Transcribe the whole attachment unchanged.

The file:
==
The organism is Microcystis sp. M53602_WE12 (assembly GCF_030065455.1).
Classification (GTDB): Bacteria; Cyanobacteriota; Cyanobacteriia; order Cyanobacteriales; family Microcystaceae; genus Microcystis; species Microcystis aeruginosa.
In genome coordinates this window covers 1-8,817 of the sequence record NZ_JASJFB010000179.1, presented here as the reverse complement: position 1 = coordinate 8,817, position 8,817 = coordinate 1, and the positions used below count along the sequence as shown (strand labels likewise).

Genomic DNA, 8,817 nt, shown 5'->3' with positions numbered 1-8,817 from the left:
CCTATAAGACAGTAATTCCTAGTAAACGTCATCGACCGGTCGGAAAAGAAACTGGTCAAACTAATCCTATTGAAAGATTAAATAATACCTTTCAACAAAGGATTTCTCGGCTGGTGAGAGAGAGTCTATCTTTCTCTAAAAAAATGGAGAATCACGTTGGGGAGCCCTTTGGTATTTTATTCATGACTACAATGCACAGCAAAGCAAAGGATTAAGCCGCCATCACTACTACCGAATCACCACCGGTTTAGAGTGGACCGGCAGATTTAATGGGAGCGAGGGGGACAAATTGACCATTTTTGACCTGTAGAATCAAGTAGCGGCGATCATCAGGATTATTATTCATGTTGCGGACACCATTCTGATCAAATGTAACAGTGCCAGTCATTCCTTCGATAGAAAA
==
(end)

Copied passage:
The organism is Microcystis sp. M53602_WE12 (assembly GCF_030065455.1).
Classification (GTDB): Bacteria; Cyanobacteriota; Cyanobacteriia; order Cyanobacteriales; family Microcystaceae; genus Microcystis; species Microcystis aeruginosa.
In genome coordinates this window covers 1-8,817 of the sequence record NZ_JASJFB010000179.1, presented here as the reverse complement: position 1 = coordinate 8,817, position 8,817 = coordinate 1, and the positions used below count along the sequence as shown (strand labels likewise).

Genomic DNA, 8,817 nt, shown 5'->3' with positions numbered 1-8,817 from the left:
CCTATAAGACAGTAATTCCTAGTAAACGTCATCGACCGGTCGGAAAAGAAACTGGTCAAACTAATCCTATTGAAAGATTAAATAATACCTTTCAACAAAGGATTTCTCGGCTGGTGAGAGAGAGTCTATCTTTCTCTAAAAAAATGGAGAATCACGTTGGGGAGCCCTTTGGTATTTTATTCATGACTACAATGCACAGCAAAGCAAAGGATTAAGCCGCCATCACTACTACCGAATCACCACCGGTTTAGAGTGGACCGGCAGATTTAATGGGAGCGAGGGGGACAAATTGACCATTTTTGACCTGTAGAATCAAGTAGCGGCGATCATCAGGATTATTATTCATGTTGCGGACACCATTCTGATCAAATGTAACAGTGCCAGTCATTCCTTCGATAGAAAA